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In Enrica Lexie case, Itilian military officers breached India's freedom of navigation: MEA

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New Delhi | July 2, 2020 9:11:49 PM IST
The Ministry of External Affairs on Thursday said that the Arbitral Tribunal, constituted on request of Italy in respect of dispute concerning incident involving Italian tanker Enrica Lexie and Indian fishing vessel St. Anthony in 2012, has held the Itilian military officers of breaching India's freedom of navigation.

The MEA said that the Tribunal has also held that New Delhi is entitled to compensation for loss of life, material damage to property as well as moral harm by the incident.

"Arbitral Tribunal, constituted on request of Italy in respect of dispute concerning incident involving Italian tanker Enrica Lexie and Indian fishing vessel St. Anthony in 2012, has upheld conduct of Indian authorities with relation to the incident under provisions of UNCLOS," Anurag Srivastava, MEA spokesperson, said during a weekly briefing.

"Tribunal held that actions of Italian military officers breached India's freedom of navigation under UNCLOS Article 87(1A) and 90 and decided that India is entitled to compensation for loss of life, material damage to property and moral harm suffered by captain and crew of St. Anthony," he said.

"The tribunal also held that the parties are invited to consult with each other with a view to reaching an agreement on the amount of compensation due to India," the spokesperson added.

On 15 February 2012, two Indian fishermen were killed off the coast of Kerala, India, aboard the St. Antony. India alleged that the two Italian marines aboard the Italian-flagged commercial oil tanker MV Enrica Lexie killed the fishermen.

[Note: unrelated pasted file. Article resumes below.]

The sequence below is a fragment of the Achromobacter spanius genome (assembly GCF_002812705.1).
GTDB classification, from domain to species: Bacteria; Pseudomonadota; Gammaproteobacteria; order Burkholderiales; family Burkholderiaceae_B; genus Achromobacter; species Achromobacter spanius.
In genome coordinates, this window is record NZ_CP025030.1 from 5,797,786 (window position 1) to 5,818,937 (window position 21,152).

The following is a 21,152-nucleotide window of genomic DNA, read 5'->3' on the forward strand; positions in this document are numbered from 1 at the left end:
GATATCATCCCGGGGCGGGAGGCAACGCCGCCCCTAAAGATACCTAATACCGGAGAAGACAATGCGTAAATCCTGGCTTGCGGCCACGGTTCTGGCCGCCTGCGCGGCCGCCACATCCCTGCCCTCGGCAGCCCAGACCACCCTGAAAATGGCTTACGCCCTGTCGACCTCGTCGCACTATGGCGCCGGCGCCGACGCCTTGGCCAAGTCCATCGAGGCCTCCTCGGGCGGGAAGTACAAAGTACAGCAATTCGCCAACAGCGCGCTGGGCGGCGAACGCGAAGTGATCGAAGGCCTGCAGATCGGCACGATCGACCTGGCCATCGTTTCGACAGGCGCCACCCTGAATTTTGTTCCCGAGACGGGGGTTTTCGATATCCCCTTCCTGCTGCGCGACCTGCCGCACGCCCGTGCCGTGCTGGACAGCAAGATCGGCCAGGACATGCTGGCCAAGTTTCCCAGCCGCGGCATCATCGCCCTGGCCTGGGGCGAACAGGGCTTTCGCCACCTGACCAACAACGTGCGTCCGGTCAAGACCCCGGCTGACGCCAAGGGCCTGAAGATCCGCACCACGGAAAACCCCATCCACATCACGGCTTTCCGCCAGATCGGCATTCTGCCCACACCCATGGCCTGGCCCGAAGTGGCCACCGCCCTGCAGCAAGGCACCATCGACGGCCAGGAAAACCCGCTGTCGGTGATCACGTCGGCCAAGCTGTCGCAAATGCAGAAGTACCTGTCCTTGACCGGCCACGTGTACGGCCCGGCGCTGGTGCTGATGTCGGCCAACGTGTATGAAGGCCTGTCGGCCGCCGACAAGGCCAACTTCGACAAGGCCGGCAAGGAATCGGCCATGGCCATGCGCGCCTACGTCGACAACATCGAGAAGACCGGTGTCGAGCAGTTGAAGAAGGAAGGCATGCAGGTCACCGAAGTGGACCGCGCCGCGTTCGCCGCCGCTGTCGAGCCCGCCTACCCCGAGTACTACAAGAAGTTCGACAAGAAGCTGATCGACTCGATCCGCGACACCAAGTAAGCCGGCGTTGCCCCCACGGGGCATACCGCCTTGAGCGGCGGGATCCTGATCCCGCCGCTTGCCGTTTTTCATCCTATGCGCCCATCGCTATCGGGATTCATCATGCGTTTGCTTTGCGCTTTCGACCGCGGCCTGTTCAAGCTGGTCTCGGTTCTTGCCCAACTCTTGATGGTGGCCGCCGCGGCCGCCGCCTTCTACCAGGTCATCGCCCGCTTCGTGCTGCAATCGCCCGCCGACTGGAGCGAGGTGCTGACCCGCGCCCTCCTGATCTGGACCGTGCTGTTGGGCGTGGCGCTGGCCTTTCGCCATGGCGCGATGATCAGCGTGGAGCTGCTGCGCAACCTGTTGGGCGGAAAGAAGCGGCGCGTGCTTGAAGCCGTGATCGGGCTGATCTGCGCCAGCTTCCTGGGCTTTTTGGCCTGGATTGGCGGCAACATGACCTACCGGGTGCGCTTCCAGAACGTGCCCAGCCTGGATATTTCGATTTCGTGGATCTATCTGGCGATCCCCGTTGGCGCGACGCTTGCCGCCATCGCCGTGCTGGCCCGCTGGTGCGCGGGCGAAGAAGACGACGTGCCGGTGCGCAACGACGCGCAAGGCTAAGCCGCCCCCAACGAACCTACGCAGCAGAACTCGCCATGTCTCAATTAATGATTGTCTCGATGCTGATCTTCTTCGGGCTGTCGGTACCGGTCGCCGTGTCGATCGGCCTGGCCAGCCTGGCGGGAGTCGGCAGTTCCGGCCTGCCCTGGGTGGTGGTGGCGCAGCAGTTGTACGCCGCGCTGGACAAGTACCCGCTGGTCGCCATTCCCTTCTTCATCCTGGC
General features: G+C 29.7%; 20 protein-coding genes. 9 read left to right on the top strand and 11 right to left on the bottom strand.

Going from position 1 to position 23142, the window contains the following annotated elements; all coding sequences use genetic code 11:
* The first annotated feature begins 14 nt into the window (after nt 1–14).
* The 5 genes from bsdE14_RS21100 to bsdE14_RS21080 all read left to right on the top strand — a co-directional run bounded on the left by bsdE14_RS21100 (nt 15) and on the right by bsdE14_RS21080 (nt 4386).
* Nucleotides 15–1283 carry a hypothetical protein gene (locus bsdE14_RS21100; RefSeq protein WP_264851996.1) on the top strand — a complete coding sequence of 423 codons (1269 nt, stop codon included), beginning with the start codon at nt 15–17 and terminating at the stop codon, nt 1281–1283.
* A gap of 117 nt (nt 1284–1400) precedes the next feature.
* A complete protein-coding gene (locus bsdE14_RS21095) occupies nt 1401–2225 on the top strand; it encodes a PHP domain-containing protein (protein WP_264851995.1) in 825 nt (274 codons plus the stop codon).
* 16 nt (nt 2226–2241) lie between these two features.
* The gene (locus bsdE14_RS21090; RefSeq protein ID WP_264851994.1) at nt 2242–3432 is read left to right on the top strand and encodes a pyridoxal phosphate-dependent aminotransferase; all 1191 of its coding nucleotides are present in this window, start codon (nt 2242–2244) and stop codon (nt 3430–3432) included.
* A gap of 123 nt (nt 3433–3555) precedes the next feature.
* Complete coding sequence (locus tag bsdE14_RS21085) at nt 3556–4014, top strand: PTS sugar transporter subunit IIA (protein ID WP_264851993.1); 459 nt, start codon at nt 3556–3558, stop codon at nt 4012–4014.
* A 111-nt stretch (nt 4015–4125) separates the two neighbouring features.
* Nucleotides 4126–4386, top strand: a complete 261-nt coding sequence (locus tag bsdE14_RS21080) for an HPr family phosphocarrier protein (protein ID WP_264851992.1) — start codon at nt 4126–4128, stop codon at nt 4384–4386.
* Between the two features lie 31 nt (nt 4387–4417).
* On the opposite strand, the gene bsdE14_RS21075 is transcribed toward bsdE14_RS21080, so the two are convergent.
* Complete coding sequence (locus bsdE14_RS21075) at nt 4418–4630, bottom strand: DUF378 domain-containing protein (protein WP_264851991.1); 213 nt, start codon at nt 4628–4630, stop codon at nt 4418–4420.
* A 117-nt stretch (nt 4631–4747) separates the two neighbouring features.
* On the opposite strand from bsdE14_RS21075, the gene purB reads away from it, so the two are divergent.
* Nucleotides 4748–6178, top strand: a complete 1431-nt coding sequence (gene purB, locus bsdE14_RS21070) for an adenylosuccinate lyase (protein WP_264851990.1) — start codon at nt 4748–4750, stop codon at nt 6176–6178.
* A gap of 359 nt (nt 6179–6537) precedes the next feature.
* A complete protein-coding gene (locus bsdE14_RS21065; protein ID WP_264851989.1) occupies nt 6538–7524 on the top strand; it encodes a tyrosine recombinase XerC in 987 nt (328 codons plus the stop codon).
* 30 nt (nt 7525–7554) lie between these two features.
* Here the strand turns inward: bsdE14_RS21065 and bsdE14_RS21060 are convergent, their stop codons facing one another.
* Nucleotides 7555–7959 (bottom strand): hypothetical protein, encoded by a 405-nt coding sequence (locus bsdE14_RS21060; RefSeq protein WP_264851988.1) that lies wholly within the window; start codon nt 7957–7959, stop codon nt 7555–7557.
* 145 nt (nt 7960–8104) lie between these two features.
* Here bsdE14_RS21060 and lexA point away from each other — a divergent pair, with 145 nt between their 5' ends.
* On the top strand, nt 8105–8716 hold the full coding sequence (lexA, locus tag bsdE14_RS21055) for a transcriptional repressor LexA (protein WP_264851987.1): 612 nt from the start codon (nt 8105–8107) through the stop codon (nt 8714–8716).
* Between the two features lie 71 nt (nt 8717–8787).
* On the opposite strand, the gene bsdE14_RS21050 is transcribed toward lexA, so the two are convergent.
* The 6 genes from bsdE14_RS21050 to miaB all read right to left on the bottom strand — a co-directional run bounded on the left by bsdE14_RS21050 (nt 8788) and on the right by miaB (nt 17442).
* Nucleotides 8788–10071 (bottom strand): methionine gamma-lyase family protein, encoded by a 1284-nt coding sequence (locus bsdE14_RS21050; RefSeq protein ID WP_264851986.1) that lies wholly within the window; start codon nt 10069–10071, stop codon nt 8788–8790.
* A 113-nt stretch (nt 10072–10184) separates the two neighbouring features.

Shortly after the incident, the Indian Navy intercepted the MV Enrica Lexie and detained the two Italian marines that sparked a conflict of opinions over legal jurisdiction and functional immunity between the governments of India and Italy and has continued to cause diplomatic tension between the two nations.

After having been detained in India with no formal charges for two and four years, respectively, the two marines were finally released and returned to Italy. Meanwhile, an independent United Nations court was charged to resolve the conflict of jurisdiction. That was following a European Parliament resolution of January 2015, stating that "no charge has been brought by the Indian authorities" and that "Italian marines' detention without charge is a serious breach of their human rights". (ANI)

 
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